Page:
In today’s social media world, it seems that no brand is immune to social backlash when an issue arises. Brands, even some of which appear to have amassed a world of social capital – via their well managed voice, humanity, content and channel management – are proving to be subject to the same slings and arrows over the Internet as lesser positioned brands.
Some of the public’s behavior may be justified, when a brand doesn’t take action with transparency swiftly or accurately enough. However, in other instances, humans on social media and the Internet can be just plain mean. It’s no surprise that people share their POV and criticisms freely and openly, today, but when these opinions are lobbed directly to the company or brand in real-time, they sometimes get serious attention of others. In short, one call for a recall or action may seem isolated, but 100 re-Tweets of that call to action could spark a movement.
Chipotle recently shuttered restaurants in Washington and Oregon over a food-borne illness outbreak. The chain didn’t immediately know the cause or source, but took swift action to cordon off the regional system while it examined the situation and fixed the issues. While most who are familiar with these types of issues would complement the brand for its swift and aggressive action – “in an abundance of caution” (their words) – others on social and traditional media have been less kind to the brand.
To their credit, the social media team at Chipotle apparently has been monitoring closely and responding directly to criticisms, complaints or requests. The broader communications team, however, has received criticism for not speaking as openly or frequently. In fact, several days into the outbreak and Chipotle had yet to name the actual problem on the company website or social channel feeds.
One story of a sick mother or injured child is painful, but dozens of stories become even more poignant and disheartening for the public. And it is these negative sentiments shared for this same Chipotle that is a poster-child for trying to do the right thing for its public, including leading in the areas of organic, anti-biotic free, well-managed supply chain operations. Chipotle found itself with a higher-order level of scrutiny, perhaps because it had set such a high expectation. These problems could happen anywhere, but at one of our most sacred modern brands? As one saying goes, the higher they rise the harder they fall.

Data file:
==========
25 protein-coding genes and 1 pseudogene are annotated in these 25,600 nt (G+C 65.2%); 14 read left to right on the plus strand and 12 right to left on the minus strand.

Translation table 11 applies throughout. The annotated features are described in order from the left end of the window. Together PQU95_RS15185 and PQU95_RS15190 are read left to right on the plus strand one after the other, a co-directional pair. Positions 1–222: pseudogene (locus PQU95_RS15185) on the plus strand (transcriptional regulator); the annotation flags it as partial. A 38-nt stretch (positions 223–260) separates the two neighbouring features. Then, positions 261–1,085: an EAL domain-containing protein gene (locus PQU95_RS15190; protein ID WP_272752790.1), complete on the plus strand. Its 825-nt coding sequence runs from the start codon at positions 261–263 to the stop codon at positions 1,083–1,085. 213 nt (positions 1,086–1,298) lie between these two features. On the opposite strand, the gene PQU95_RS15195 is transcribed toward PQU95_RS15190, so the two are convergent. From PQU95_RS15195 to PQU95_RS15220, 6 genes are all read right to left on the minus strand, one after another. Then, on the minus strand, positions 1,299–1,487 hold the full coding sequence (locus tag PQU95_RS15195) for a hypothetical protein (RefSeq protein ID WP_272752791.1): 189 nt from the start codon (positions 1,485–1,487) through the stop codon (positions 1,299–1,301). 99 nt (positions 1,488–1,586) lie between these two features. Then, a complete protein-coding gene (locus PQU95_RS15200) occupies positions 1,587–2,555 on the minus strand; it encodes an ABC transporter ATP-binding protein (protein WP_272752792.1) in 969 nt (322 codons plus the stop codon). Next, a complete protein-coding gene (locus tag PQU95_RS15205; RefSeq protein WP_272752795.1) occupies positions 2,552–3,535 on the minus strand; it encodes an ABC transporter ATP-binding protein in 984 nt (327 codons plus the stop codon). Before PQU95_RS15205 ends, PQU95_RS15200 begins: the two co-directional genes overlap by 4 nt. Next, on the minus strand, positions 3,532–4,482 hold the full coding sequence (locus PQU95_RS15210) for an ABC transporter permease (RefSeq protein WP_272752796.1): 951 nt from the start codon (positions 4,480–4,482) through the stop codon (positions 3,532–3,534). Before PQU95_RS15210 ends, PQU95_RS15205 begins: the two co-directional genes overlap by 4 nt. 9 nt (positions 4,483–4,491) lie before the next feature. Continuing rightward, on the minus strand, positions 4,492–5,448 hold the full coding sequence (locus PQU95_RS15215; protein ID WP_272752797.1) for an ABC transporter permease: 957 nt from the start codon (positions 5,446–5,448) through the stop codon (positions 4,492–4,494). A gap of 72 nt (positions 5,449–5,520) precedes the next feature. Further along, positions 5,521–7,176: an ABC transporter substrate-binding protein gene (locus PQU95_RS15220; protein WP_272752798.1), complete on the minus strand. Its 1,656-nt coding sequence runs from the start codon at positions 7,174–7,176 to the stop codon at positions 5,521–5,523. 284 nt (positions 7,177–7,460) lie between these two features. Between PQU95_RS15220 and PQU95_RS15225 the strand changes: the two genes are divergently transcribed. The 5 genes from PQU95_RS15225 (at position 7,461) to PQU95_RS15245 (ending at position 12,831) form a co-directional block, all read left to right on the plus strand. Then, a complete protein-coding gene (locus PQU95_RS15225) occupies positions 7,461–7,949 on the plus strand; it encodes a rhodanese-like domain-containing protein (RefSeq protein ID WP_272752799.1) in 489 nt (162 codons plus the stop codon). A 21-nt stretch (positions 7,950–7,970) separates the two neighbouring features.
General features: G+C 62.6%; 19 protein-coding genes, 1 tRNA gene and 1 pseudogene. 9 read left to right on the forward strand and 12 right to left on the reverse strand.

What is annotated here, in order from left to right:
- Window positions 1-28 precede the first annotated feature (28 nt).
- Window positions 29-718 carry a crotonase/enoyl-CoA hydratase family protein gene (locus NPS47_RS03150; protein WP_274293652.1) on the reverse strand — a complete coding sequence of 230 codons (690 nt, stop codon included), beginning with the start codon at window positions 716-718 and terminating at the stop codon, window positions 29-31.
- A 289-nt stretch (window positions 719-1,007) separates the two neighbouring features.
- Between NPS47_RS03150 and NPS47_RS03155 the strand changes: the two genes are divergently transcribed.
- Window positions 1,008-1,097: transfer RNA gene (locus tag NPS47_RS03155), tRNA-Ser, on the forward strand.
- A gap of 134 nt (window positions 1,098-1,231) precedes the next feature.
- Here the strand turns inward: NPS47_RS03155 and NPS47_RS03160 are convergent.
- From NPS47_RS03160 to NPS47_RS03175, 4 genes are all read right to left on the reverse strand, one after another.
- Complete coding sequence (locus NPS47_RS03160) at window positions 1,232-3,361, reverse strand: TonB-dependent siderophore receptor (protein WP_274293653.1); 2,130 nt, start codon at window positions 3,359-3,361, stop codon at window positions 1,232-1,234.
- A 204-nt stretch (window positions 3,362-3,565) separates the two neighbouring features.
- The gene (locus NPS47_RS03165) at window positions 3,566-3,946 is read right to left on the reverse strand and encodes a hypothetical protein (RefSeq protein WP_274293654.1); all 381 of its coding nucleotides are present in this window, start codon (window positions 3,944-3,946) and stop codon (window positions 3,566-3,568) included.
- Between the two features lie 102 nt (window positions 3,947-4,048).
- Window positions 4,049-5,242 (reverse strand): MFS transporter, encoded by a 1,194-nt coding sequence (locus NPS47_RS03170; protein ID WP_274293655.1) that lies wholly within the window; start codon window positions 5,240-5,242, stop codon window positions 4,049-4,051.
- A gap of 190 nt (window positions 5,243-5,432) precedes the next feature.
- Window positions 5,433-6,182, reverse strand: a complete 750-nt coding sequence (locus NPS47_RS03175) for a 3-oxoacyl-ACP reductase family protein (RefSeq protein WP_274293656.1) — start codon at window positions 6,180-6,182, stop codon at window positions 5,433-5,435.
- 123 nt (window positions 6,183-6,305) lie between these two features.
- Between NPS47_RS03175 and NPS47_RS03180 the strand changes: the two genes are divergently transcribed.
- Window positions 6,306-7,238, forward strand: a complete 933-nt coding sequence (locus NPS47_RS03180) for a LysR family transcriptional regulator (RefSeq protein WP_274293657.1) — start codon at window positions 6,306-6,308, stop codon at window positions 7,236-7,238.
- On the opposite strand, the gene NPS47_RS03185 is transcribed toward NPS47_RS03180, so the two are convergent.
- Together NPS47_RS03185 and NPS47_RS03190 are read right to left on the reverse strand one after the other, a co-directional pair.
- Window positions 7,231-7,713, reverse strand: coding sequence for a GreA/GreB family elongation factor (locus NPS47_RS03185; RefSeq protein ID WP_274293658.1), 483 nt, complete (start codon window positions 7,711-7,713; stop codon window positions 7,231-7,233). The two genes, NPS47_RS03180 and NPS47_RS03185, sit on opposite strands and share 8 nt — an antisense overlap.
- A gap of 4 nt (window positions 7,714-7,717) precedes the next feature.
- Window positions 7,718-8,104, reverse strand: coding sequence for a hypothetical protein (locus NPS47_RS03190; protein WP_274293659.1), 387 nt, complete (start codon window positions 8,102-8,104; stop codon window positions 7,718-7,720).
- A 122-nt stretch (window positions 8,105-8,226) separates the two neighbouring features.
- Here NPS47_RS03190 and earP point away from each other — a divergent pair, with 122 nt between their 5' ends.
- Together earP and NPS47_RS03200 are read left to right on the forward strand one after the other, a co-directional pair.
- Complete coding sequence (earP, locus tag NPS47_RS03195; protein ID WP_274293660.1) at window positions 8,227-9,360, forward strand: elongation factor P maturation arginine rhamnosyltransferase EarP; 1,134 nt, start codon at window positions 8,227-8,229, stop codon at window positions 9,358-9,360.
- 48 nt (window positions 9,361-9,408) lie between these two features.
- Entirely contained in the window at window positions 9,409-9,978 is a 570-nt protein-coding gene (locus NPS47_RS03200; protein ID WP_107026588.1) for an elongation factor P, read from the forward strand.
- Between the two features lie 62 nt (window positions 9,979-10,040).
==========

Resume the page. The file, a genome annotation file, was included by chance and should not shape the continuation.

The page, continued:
Meanwhile, recently another Mexican chain was abruptly thrust into the public eye because of the bad behavior of one employee. In this case, the employee was a drunken and disorderly marketing manager who assaulted an innocent Uber driver, all of which was caught on dash-cam and promptly went viral. Within 24-48 hours, it became public information that this violent man was a marketing manager, and Twitter lit up with calls directly to Taco Bell to fire the employee, which they did shortly after, but only after a turbulent cycle of news that certainly took the Taco Bell PR team by surprise.
What can we learn about these two recent cases? It’s become clear that brands today need more than a bank of equity to call upon in a crisis. They need a crisis plan that includes swift, empowered and empathetic action. Brands need a social media team that listens and understands not just what public sentiment is, but where that sentiment is heading. And this cannot happen over weeks anymore, it must happen in real-time.
It’s easy for us to get caught up in the shiny objects of the Internet, now generation – but advancements haven’t made old, foundational necessities of issues management less relevant. In addition to the fundamental change in need for new found speed and accuracy, there is also less ability to contain an issue regionally. By Chipotle communicators’ reluctance to even accurately label and openly name this issue early on, it only fueled more spread by speculation and innuendo, well beyond the region at risk.
Though much has changed, nothing really has. Weren’t we telling clients decades ago about the need for a rapid response plan? We have always stressed the importance of transparency, honesty and candid follow-up. And of course, we communications leaders have led the charge on the importance of message and media training executives, and the critical components of simulation and scenario planning. An issue is always an opportunity to reinforce a company’s mission, values or purpose; and the entire organization (from leadership to rank-and-file employees) needs to be held to consistent standards in good times and bad.
Brands also must not think of their audiences as consumers or even customers. These people are humans, who are connected with other humans. Human connections today can be made in an instance by a shared value, POV or experience; those connections made during a crisis are bonds of shared experience. They represent the modernized definition of citizens – connected at a core, striving to make communities stronger, more equal and just.
Written by Daryl McCullough, Chief Executive Officer & Global Chairman, Citizen Relations